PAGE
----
Ernest Hemingway once said “all modern American literature began with Huckleberry Finn. ” Huckleberry Finn, a remarkably well written novel by Mark Twain, has received almost excessive praise since it was written and first published in 1884. On the other hand, it has been condemned for vulgarity and accused of stealing Uncle Tom’s Cabin’s thunder. Uncle Tom’s Cabin is a similar novel about slavery written about thirty-two years earlier. Huckleberry Finn’s impact on modern American literature was so great that it could be compared to Shakespeare’s impact on European theater.
To be the true basis of modern American literature, a novel would have to be centered on American concepts. One of the most prominent American concepts is “the American Dream”. Huckleberry Finn is the first novel to encompass “the American Dream”, chronically many different Americans’ approach to their own American dream, and how they chase it. One instance of this in Huckleberry Finn is when Huck and Jim coincidentally become raft-mates with two swindlers, going about their dream of finding fortune in an illegal and morally wrong way, taking advantage of ladies, children, the elderly and even men.
Twain does a superb job of demonstrating “the American dream” and the consequences of chasing it ruthlessly. Intertwined with the stories of dream chasers is another American concept, a black slave’s mistreatment and his search for his dream, freedom. Although Twain wrote the novel after slavery was abolished, he set it several decades earlier, when slavery was still a fact of life. But even by Twain’s time, things had not necessarily gotten much better for blacks in the South.
In this light, one might read Twain’s depiction of slavery as an allegorical representation of the condition of blacks in the United States, even after the abolition of slavery. This is shown prominently throughout the novel through the co- protagonist, a black slave named Jim, and his adventures and misadventures. A particular instance is when Jim and Huck have been nothing but accommodating to the two swindlers mentioned previously but the swindlers report Jim as a runaway slave and have him captured for monetary gain.
The white swindlers show the unjust, repulsive way that blacks are being treated. Modern American literature is used expertly as a propaganda tool and Huckleberry Finn is one of the first instances of using literature to enlighten the masses about the evils of slavery. Another important contribution that Huckleberry Finn has made to American literature is vernacular speech. This is a key characteristic of American literature and helps to show American regionalism from that time period. Dialogue in the book is directly affected by the race of the speaker and his or her region of origin.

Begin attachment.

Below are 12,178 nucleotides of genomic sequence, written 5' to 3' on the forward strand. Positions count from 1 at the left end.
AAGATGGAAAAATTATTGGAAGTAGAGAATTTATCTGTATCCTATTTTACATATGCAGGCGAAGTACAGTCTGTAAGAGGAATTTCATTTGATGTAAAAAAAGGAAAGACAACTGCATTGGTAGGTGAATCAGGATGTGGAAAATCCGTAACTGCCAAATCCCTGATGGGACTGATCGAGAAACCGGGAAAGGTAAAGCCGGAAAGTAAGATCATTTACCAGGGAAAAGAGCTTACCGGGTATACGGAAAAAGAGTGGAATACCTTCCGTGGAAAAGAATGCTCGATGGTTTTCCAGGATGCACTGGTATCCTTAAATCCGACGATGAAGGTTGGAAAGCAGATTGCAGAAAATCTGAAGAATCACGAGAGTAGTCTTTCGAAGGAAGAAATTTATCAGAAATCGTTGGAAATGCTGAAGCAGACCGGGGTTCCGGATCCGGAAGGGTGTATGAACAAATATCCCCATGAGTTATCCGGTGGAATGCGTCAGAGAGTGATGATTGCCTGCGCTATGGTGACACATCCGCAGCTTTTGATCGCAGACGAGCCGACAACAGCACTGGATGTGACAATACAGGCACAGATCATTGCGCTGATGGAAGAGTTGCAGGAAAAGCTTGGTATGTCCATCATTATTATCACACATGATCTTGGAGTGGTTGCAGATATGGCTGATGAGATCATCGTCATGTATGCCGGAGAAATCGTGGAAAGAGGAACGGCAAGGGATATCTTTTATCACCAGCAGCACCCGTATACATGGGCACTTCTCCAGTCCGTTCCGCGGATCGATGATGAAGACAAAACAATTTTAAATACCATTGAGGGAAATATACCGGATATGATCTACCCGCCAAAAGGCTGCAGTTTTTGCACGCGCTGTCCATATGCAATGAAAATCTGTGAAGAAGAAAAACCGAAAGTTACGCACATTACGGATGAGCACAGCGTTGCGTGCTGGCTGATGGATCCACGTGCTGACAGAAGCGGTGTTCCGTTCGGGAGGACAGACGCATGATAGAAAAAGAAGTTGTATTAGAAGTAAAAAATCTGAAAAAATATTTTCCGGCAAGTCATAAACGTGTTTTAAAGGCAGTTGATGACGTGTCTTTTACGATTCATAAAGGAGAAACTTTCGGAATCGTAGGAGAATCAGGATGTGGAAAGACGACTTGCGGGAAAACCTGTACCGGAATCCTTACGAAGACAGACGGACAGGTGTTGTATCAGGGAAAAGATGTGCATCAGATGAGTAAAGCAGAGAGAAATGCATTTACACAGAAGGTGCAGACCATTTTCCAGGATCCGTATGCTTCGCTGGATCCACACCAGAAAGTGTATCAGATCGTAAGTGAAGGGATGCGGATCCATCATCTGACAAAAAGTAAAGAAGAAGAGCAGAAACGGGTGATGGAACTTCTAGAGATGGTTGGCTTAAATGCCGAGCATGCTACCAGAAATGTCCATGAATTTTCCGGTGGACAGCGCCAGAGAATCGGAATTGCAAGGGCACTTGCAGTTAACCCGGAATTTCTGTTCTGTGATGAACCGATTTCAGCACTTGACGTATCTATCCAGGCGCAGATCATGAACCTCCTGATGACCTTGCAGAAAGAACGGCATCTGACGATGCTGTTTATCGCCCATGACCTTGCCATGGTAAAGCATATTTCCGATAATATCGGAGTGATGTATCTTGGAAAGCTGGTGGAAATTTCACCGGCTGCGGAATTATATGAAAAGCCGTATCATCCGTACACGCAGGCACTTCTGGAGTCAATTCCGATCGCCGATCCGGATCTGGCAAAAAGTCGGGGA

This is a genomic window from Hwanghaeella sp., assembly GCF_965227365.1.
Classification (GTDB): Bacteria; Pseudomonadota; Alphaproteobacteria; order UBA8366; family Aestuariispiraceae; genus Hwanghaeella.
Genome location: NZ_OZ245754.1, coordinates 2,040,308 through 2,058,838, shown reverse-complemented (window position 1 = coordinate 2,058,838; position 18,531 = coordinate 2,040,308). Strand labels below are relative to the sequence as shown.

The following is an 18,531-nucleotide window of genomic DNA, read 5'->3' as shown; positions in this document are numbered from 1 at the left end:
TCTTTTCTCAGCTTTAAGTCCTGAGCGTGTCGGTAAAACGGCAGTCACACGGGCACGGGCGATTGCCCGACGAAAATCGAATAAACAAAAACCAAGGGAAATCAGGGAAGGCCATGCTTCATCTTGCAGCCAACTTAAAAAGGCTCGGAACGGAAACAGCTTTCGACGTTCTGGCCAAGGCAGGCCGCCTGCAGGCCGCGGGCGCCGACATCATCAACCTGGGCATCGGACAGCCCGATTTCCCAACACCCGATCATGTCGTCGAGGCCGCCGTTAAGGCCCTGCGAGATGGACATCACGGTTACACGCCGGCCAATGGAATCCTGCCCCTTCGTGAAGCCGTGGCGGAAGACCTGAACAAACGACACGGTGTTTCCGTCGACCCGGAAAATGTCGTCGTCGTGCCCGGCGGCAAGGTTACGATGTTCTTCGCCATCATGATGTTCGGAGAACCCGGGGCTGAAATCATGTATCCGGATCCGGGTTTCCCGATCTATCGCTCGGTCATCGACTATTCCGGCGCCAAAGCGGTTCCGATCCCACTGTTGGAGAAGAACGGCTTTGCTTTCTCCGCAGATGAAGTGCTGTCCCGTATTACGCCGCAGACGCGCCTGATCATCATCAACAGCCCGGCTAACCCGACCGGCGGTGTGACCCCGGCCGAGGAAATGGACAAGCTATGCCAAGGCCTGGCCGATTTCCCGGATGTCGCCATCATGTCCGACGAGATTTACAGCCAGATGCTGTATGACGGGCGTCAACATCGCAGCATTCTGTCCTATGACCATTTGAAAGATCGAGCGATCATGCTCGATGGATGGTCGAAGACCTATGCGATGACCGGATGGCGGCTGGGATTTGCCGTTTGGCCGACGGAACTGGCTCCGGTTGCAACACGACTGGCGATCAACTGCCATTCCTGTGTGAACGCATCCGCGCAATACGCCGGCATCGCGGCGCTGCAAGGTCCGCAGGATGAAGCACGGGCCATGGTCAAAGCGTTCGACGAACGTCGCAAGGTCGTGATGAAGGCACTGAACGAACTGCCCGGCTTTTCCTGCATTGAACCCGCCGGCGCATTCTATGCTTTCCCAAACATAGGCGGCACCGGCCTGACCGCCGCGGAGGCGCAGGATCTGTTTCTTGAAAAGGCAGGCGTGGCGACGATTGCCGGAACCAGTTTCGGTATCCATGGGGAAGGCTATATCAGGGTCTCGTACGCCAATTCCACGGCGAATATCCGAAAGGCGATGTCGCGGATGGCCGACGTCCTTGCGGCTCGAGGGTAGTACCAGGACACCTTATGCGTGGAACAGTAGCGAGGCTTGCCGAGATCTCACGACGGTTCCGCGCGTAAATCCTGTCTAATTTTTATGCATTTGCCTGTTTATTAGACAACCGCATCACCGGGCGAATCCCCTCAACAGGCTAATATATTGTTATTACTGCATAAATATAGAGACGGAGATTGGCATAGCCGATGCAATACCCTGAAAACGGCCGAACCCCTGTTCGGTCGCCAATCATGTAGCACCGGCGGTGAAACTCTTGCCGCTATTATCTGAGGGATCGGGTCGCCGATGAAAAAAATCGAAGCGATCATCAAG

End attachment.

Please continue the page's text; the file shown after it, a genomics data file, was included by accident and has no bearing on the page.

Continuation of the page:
Through Twain’s sometimes inappropriate character speech, a reader feels as if they are truly listening to people talk because of the uncensored feel to the dialogue. Huckleberry Finn has also been under fire for its “straight- talk”, particularly for using racial slurs involving Jim and other slaves. However, Twain’s use of racial slurs ironically helps portray the anti- racist attitude of the book. Opponents to the statement that Huckleberry Finn is the basis for all modern American literature would venture to say that Uncle Tom’s Cabin by Harriet Beecher Stowe is a more influential novel.
An argument for this is that Uncle Tom’s Cabin came before Huckleberry Finn and showed a more detailed account of the horrors of slavery because the novel was based simply on slavery. While it is correct that Uncle Tom’s Cabin came before Mark Twain’s novel, Huckleberry Finn is the clear winner because of the way Mark Twain subliminally weaves in his view on slavery and is able to lead any reader to understand why slavery is morally wrong, without the reader even realizing it.
While Shakespeare is inarguably the best playwright of all time, Huckleberry Finn takes on a similar title for American literature, though somewhat less grand. Huckleberry Finn is such a prime American work because of its encompassment of American concepts, ability to persuade, subliminal anti-slavery morality, and vernacular language, of which no other American novel before it can also brag, including Uncle Tom’s Cabin. Huckleberry Finn is a novel entirely worthy of the honorable title “basis for all modern American literature”.